Tag Archives: spring commissioning

What we did last summer – Part I

So, let’s see…where to begin? It’s been a while. Last season started with this:

IMG_1048

That’s the water heater that used to reside in the starboard cockpit locker. Unfortunately, the batteries also reside in the same locker and we wanted to increase our house bank by two, so the eviction notice had been served. In all the years we’ve owned Ariel, we’ve never used the water heater’s AC system. And though we have enjoyed the engine-heat generated hot water for doing dishes, we figured we’d try living without it for a year to see if we missed it. (We didn’t).

It was nice to get the heater out of there and give the locker a bit of cleaning.

IMG_1049

That’s obviously before the cleaning.

So out with the heater and in with four Duracell EGC2 six-volt batteries and a Blue Seas Automatic Charging Relay with Starting Isolation.

IMG_1139IMG_1140

Once the ACR and batteries were in place, I came up with better placement and a way to secure them:

IMG_2023

The system more than met our summer cruise electrical needs. Additionally, we now have valuable fuse protection that was not part of the old battery bank.

Ariel splashed in early May (or was it late April?), and I finished up my end-of-year teaching responsibilities. Here’s a pre-launch glamor shot.

Feat_ArielSpring

And a pic of me at graduation with one of my students – ok, two pics 😉

IMG_1295 IMG_1304

Then there were the little projects and details that took place once Ariel was in the water. Some of them more important than others:

IMG_1149 IMG_1150

The boys (well, admittedly, I too) got hooked on fishing at the start of the season. And for good reason: they had some incredible luck!

IMG_1237 IMG_1236 IMG_1257 IMG_1260 IMG_1382

The boys’ luck was so good that I had to drop what I was doing aboard Ariel about every 15 minutes and scramble out of the cabin and up on the dock, then run in the direction of the excited yells of “Daddy! Daddy! I got another one!” More than once, I had just returned to the boat, picked up a tool when I’d hear another shriek of excitement. Really, though, I was just as excited as the boys (and I think they knew that). To save the battery on my phone, I eventually quit taking trophy pictures of their catch.

Somewhere along the way, I scraped the ablative bottom paint off of the Trinka 10 and covered it with VC17. Then it was off to the marina.

IMG_1345 IMG_1346 IMG_1357

And because I’m a child at heart, the first order of business was more work having some fun. I dumped the dinghy in the water and introduced my boys to rowing a little boat, one of the many cool things I got to do as a kid.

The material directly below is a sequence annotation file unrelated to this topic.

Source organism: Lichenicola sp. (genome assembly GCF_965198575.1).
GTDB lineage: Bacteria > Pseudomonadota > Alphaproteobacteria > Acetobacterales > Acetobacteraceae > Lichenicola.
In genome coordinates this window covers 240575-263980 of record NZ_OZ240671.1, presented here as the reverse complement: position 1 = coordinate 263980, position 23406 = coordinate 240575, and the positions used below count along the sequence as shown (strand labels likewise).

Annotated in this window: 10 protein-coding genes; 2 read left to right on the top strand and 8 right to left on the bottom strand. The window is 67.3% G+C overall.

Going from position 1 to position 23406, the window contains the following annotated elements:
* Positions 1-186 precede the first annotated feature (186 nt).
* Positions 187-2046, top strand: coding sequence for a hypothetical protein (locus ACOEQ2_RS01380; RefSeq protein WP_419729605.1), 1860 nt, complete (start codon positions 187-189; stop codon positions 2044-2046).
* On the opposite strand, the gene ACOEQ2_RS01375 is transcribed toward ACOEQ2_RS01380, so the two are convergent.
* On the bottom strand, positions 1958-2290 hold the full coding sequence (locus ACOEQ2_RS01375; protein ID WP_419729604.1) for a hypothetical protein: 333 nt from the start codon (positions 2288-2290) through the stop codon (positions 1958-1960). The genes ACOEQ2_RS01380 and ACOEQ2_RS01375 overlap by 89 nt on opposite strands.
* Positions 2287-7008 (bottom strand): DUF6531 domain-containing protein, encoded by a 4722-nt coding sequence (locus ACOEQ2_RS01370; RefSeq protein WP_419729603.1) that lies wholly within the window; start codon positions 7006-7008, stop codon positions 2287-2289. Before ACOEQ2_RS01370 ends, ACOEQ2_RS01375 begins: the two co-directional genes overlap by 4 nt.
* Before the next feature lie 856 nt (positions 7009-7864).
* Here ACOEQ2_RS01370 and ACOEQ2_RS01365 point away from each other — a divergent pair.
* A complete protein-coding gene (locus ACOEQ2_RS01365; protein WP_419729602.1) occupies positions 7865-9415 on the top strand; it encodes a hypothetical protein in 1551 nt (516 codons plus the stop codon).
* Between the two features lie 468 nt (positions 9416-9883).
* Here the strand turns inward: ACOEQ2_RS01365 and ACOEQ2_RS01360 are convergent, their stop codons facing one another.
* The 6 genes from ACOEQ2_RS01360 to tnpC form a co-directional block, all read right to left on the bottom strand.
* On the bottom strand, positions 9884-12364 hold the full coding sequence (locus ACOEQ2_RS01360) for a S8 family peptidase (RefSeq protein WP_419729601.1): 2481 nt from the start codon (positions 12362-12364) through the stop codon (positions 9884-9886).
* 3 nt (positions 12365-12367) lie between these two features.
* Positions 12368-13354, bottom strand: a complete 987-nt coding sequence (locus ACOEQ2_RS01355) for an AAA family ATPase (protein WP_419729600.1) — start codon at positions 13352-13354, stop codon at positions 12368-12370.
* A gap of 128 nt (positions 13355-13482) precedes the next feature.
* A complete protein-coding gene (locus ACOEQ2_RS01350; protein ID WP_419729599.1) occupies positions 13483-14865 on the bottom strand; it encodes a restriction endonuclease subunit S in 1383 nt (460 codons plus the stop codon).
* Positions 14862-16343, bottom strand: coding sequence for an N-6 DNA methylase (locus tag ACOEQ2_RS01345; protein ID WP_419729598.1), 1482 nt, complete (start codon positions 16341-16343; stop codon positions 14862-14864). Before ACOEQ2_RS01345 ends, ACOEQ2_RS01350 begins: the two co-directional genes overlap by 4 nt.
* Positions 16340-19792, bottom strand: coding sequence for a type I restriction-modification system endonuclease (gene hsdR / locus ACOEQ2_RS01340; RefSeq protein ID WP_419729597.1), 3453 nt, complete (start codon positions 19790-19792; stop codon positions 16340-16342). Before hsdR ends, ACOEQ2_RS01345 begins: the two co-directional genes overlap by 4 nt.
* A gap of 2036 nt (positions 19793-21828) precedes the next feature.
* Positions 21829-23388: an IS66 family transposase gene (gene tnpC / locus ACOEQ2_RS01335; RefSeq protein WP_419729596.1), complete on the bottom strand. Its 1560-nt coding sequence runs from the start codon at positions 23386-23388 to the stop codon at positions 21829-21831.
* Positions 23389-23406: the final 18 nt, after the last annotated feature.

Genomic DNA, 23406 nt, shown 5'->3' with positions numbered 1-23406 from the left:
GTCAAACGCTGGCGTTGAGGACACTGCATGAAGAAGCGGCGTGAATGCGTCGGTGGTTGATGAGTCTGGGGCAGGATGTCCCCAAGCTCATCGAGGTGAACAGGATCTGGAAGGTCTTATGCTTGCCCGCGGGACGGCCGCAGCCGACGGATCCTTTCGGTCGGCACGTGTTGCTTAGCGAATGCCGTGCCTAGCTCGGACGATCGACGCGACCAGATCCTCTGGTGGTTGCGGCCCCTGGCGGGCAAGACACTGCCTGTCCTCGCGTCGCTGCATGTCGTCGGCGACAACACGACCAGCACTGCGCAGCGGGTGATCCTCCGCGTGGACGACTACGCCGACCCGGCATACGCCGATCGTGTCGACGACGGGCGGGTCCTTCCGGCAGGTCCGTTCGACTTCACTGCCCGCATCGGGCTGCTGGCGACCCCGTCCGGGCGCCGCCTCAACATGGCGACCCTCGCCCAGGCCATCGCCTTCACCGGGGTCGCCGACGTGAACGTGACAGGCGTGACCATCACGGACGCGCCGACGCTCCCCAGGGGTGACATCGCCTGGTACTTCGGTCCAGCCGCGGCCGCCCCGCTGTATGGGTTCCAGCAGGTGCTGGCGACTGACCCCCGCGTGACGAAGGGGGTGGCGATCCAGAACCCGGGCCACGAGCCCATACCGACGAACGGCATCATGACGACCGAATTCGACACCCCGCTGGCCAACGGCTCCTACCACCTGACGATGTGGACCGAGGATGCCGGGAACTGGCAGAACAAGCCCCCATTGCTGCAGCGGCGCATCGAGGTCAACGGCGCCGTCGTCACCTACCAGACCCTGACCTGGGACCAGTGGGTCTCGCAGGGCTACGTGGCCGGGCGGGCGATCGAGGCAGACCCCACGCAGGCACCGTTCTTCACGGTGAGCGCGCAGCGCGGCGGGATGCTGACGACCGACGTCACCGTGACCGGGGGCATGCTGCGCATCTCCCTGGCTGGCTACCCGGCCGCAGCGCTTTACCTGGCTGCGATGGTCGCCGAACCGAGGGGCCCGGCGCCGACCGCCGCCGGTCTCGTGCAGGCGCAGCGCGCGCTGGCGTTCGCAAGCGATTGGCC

IMG_1362 IMG_13691622658_10152191733623497_1137861843_n

That last picture is of me in my 7′ Fatty Knees sailing dinghy. I was about the same age as Jake!

And no rowing trip is complete without admiring your own yacht from the water.

IMG_1373

Looking back on it, we crammed in a lot of living and fun well before summer even started! Life is good!

Part II to follow (eventually).

Let the Summer Sailing Begin!

Ariel launched May 3, and we’ve already completed most of our month-long summer cruise (and all of that before the first official day of summer!). That’s got to be some kind of record for us.

Spring commissioning included the usual items: polishing and waxing the topsides, painting the bottom, bending on sails, etc. Nothing too big to report there. I got an early start and took advantage of some nice spring days to knock off the jobs. Ariel’s hull looked better than ever this year. I used Finesse-It polish, then followed that with 3M Ultra Performance Paste Wax and a clean buffing pad. Boy, does she shine!

IMG_1373

IMG_1187

Four new batteries during a trial fit. I later put all four in a row and cleaned up the wiring.

Perhaps the only significant task this season was installation of a new house bank, consisting of four 6-volts, and a Blue Seas ACR (Automatic Charging Relay). The new batteries give us 460 amp hours and the ACR automatically combines the house and starting banks when there’s a charging source and separates them when there’s not. Last season we had to use the battery selector switch to manually combine the two banks for charging. This system is much more convenient. So far the new house bank is giving us loads of spare power. Only once have we discharged to 50% of capacity.

I also wanted to get our new sailing dinghy, a Trinka 10, cleaned up and ready for the season. Earlier I’d fiberglassed the mast step to the hull to fix a break from the end of last season (the first time we sailed her). I also stripped layers of blue ablative off the bottom and reapplied VC-17, the same paint we use on Ariel. I’d hoped to compound and wax, but I ran out of time. Even so, she was ready for the water.

 

IMG_1346 IMG_1345

 

 

 

 

 

 

 

 

 

 

 

We’re currently tied up in Manistee at the Municipal Marina ($50.00/night…ouch!) with wifi and showers. We’ll depart for Arcadia before too long.

Spring Commissioning

Spring is well underway here in Michigan. Of course, that means one day it’s in the low sixties and it’s 32 the next. Such are the joys of a midwest spring.

We’re aiming for an early launch this season – May 3, in fact – so I’ve been knocking off the pre-launch to-do’s. I serviced the seacocks a week or so ago and pulled the water heater out of the starboard cockpit locker to make room for an updated battery bank. The bottom is painted and the topsides ready for a polish. Once that’s done, she’s ready to splash.

IMG_1047 IMG_1048

Powered by WordPress | Designed by: diet | Thanks to lasik, online colleges and seo